Duncan Kent & Associates Ltd. > Web Publishing

By: Duncan Kent & Assoc  09-12-2011

Most large organizations now want their technical documents online—either on their Internet or intranet site. Much of our current work involves designing Web pages and populating them with information.

The software for producing online documents has been around for years, but for various reasons, few documents were published online. The explosive growth in the use of the Internet and intranets, however, has provided a reliable means of making a broad range of documents accessible to anyone with a Web browser. Many organizations are now using their Internet or intranet site as the primary way of communicating information to their employees, clients, and the public. The corporate library is finally going online.

Advantages of Online Documents

Here are some advantages that online documents have over print documents:

  • They can be updated rapidly, so readers get up-to-date information fast.
  • They can be searched and browsed quickly using the search engine, table of contents, index, or internal cross-references.
  • Printing and distribution costs are reduced or eliminated.

Print or Online or Both?

For many organizations, the question is not whether to produce a print document or an online document, but whether to produce a print document and an online document. Publishing them online doesn’t necessarily mean that you don’t need print copies. In many cases, you’ll need both.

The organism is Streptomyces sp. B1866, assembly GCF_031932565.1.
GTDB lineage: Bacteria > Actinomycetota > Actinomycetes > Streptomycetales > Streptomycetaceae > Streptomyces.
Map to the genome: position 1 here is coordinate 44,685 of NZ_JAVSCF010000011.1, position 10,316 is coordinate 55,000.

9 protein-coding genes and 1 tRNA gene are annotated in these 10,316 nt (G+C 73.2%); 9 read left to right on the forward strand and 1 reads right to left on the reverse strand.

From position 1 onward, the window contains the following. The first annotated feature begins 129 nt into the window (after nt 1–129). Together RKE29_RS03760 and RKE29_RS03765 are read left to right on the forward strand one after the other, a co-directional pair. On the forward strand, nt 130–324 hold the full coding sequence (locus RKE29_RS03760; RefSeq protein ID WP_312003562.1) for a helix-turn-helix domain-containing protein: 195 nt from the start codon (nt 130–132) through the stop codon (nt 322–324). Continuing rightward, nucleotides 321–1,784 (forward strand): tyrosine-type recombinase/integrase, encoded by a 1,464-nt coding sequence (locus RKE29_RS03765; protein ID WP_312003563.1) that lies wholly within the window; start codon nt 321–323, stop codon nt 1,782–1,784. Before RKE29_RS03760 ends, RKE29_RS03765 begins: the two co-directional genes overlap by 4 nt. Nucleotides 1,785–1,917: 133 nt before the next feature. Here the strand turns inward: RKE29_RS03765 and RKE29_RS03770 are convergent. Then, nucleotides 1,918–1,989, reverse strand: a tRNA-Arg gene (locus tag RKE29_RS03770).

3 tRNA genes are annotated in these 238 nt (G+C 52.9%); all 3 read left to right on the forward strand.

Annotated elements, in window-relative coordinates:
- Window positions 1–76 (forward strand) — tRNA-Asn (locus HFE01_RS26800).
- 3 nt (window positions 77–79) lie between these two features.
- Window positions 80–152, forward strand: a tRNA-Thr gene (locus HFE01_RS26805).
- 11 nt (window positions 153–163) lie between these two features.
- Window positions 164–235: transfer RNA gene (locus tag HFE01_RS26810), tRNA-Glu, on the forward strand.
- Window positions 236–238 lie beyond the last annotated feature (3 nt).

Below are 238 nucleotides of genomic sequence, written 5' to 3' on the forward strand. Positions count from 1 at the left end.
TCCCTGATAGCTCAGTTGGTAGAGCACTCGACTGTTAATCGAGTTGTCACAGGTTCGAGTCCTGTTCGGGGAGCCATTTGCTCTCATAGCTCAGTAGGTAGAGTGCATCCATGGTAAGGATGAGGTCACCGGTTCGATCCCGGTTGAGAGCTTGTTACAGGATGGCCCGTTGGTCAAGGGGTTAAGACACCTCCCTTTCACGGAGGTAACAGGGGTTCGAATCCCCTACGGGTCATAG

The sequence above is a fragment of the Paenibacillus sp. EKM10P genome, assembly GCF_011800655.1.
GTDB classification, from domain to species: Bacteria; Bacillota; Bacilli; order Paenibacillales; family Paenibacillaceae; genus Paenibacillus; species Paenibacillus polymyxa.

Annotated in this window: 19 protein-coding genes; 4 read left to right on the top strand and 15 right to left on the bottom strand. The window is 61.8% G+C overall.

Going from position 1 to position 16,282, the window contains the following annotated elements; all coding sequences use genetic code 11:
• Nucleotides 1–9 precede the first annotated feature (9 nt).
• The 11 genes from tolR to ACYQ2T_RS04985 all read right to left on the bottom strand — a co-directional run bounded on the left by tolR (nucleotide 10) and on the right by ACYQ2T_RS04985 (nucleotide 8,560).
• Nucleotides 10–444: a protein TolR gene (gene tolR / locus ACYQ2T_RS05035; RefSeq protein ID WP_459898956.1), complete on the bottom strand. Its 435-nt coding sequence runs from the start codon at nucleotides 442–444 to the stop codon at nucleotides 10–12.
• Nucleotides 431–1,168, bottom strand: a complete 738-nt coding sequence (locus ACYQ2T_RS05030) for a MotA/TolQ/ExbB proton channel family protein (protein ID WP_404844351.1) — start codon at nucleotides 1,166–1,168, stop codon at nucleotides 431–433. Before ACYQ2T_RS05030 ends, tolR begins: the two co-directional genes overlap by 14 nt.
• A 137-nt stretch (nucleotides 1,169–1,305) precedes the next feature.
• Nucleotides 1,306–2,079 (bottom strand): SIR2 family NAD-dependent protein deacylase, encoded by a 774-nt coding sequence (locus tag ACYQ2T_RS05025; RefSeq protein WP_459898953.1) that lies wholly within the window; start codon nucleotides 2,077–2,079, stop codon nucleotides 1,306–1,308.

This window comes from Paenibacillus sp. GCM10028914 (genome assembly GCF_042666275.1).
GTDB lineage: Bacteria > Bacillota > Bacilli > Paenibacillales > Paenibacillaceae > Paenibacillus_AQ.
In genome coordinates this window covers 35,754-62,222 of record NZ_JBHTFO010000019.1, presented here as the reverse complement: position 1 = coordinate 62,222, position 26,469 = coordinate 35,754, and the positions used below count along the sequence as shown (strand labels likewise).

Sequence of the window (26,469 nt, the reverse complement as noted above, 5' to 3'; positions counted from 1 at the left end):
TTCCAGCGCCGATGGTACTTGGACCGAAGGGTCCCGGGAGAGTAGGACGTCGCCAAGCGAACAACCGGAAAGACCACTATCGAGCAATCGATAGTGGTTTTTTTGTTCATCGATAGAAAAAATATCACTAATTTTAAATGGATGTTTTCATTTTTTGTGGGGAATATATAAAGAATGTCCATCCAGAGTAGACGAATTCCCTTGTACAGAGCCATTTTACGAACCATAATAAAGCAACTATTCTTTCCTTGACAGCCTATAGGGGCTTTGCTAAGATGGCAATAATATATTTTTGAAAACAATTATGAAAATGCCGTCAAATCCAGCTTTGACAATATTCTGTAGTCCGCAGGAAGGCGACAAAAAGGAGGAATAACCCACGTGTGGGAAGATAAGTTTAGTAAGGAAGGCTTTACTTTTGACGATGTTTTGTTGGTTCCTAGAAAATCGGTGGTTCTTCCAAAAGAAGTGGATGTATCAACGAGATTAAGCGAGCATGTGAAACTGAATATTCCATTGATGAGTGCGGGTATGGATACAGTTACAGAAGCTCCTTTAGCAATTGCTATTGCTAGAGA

Here’s why you may want both print and online documents:

  • Not all staff use a computer, have easy access to one, or use it often enough to feel comfortable. As a guideline, online documents are only useful for people who regularly use a computer as part of their job.
  • It’s not easy to read an online document on the bus or at home (it’s possible, just not easy).
  • It will cost too much to get everyone linked together, particularly the cost of upgrading hardware and software and the cost of retraining.

Information That Doesn’t Belong Online

Not all information belongs online. Some information is better off in print form. Here are some examples of information that shouldn’t be online:

  • Large amounts of text, such as a textbook, that must be read thoroughly (the monitor is too hard to read for extended periods)
  • Any information intended for people who aren’t regular users of computers
  • Procedural information that will be used away from the desk (such as anything in a field guide)
  • Emergency recovery procedures for recovering from a power failure

The best type of information to go online is quick-reference information—anything that the user will browse or search rather than systematically read. Internal documents, such as policy and procedure or reference manuals, work well online because few people read them for extended periods—they are reference publications.


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